HARRISBURG - The Republican-led Senate thwarted efforts Wednesday to expand Medicaid coverage in Pennsylvania, just days after having given bipartisan approval to the insurance plan. In a dramatic twist in the battle over whether to extend coverage to about 600,000 lower-income Pennsylvanians, senators sent Gov. Corbett a bill stripped of language they had inserted five days earlier to expand Medicaid. And that wasn't the day's only turnabout. A late change in a bill containing the state's fiscal code had the effect of stranding, at least for the time being, a $45 million piece of the rescue plan for Philadelphia schools. Both moves reflected a bitter and widening divide between Senate and House Republican leaders in the wake of the annual budget negotiations. As lawmakers headed home for their summer break, Corbett, having seen them fail to act on his three major policy initiatives, implored them to get their houses in order. "The legislative leaders need to resolve their differences and act responsibly to send the fiscal code to my desk for approval as soon as possible," he said in a statement Wednesday evening. His budget czar, Charles Zogby, warned in the same statement that further delay in passing the fiscal code could "reduce this year's available funding by $235 million, potentially forcing cuts to higher education, and will impact our ability to further fund Philadelphia schools." The Senate's refusal to expand Medicaid coverage, an option offered to states by the Affordable Care Act, amounted to letting the more conservative House undo what a bipartisan 40-10 Senate vote had done Sunday night. House Republicans on Monday night had removed the Medicaid-expansion language. Democrats and advocates for the poor had hoped the Senate would restore it Wednesday. Instead, the Senate decided to revisit the issue in the fall - though such a delay could preclude Pennsylvania's taking advantage of federal Medicaid funds when they become available under the act in January 2014. "I support the expansion of Medicaid," Senate Majority Leader Dominic Pileggi (R., Delaware) said at a meeting of the chamber's leadership. "But it's clear at this point we are at an impasse." Though Senate Republicans acquiesced to House counterparts on the Medicaid question, they defied them on eleventh-hour language the House added to a bill that would have allowed so-called payday lenders to open in the state. That bill was the fiscal code bill - home, among other things, to a vital $45 million piece of the financial-rescue package for Philadelphia schools. On Monday, the House slipped a provision into the fiscal code bill that could allow payday lenders - who provide short-term, high-interest loans, typically to low-income borrowers - to resume operations in the state. Pennsylvania is one of a number of states that prohibit such lending. The Senate on Wednesday removed that language. That means the fiscal code must go back to the House, where its fate is uncertain. Also uncertain is when House members will return to vote on the latest version of the fiscal code. Typically, the legislature breaks for the summer as soon as the budget passes. The House has a nonvoting session scheduled for Monday. Steve Miskin, spokesman for the chamber's GOP majority, said leaders had not yet decided whether to make it a voting session and ask members to return for it. "We are going to work with the administration and the Senate on what the next steps need to be," said Miskin. Though Corbett's fellow Republicans rule the House and Senate, the disputes over Medicaid and other high-profile issues have laid bare tensions between the chambers as well their thorny relationship with the governor's office. The three entities have been clashing on almost every high-profile issue in the Capitol. Leading up to the annual June 30 deadline, they could not find consensus on Corbett's priorities: privatizing the state liquor system; funding roads, bridges, and mass transit; and reining in the spiking costs of public-employee pensions. Weeks of nonstop negotiation resulted in little more than the budget bill itself. Wednesday brought those tensions back to the surface. Senate Republicans voiced surprise and anger at how the House slipped payday lending into the fiscal bill. Pileggi said he first learned of the move when his staff lawyers went over the 57-page bill sent by the House. Pileggi also offered some rare public comments on behind-the-scenes negotiations, saying the administration had been actively involved in drafting language to meet its concerns about Medicaid expansion, such as requiring needy patients to make co-pays and look for jobs. Asked Wednesday whether the governor would have vetoed a bill with the expansion, spokeswoman Christine Cronkright said, "We're not going to talk hypotheticals on this." The expansion had been pushed by the Hospital Association of Pennsylvania, whose members paid out $1 billion last year in uncompensated care. The group said that it would try again in the fall - and that it realized the Welfare Code bill, which contained the expansion language, needed to advance lest funding for hospitals and nursing homes be held up. "Jeopardizing that funding by postponing action to the fall would have created access-to-care problems for Pennsylvania's most vulnerable citizens," the group's statement said. Senate Democrats made a last-ditch floor plea to colleagues in both parties to restore Medicaid expansion. Sen. Vincent Hughes of Philadelphia, ranking Democrat on the Appropriations Committee, said many workers who tended to lawmakers' daily needs - waiters, custodial staff, parking attendants - had no insurance. "Every senator in this room has health insurance," he said. "Why can't the people have the same thing? They deserve it."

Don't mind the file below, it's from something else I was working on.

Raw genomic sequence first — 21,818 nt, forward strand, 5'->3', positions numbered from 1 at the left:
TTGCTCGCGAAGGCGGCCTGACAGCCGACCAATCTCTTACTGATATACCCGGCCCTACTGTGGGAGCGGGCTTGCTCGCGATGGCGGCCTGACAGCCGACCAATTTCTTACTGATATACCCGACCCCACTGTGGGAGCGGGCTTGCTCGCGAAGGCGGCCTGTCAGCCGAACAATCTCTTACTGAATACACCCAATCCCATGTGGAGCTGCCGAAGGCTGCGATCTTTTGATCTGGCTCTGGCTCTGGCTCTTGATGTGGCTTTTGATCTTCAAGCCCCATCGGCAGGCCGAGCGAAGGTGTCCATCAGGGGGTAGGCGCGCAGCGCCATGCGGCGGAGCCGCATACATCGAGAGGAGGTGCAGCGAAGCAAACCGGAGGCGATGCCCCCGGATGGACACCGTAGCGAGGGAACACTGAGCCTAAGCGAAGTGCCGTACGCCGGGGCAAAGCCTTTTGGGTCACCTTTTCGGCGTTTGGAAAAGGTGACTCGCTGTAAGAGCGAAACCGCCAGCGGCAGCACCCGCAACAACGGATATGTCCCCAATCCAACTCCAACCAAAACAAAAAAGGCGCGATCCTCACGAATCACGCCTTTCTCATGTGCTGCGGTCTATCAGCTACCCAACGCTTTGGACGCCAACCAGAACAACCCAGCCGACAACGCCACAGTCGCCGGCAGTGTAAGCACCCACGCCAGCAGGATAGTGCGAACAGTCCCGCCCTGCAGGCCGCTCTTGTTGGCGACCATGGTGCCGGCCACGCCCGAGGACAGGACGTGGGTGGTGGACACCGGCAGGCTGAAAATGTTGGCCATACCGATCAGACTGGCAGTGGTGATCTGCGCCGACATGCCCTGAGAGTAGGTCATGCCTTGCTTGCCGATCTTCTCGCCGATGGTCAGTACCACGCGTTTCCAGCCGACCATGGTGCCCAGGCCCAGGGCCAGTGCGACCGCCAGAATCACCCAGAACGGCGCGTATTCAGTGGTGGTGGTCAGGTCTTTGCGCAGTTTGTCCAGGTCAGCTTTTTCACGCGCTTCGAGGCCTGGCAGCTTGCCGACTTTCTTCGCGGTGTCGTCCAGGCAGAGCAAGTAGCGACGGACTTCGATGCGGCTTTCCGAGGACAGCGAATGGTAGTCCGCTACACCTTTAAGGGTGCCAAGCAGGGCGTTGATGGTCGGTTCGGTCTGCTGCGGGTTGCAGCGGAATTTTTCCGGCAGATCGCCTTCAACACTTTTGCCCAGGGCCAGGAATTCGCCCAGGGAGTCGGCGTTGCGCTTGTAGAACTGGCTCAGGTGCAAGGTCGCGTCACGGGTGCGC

Read more at http://www.philly.com/philly/news/politics/state/20130704_Senate_GOP_s_eleventh-hour_turnabouts_on_Pa__budget.html#qFOVJ03eBJGSTwTf.99